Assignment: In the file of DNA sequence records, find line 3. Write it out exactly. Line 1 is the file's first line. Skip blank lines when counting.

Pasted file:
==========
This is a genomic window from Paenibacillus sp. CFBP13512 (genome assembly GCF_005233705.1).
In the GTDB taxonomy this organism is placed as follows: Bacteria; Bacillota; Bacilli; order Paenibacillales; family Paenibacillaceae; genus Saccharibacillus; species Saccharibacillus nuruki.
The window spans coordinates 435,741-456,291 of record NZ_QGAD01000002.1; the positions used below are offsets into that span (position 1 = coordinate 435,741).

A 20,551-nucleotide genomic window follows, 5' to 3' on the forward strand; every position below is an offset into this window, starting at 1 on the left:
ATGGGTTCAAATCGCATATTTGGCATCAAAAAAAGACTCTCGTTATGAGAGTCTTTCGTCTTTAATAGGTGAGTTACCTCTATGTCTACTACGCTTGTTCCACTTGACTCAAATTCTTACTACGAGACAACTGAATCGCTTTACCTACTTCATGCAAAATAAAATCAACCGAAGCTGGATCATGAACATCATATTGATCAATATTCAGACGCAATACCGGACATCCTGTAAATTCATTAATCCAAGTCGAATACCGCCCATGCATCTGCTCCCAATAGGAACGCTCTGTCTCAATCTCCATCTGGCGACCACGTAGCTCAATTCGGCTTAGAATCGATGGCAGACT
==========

The window spans coordinates 435,741-456,291 of record NZ_QGAD01000002.1; the positions used below are offsets into that span (position 1 = coordinate 435,741).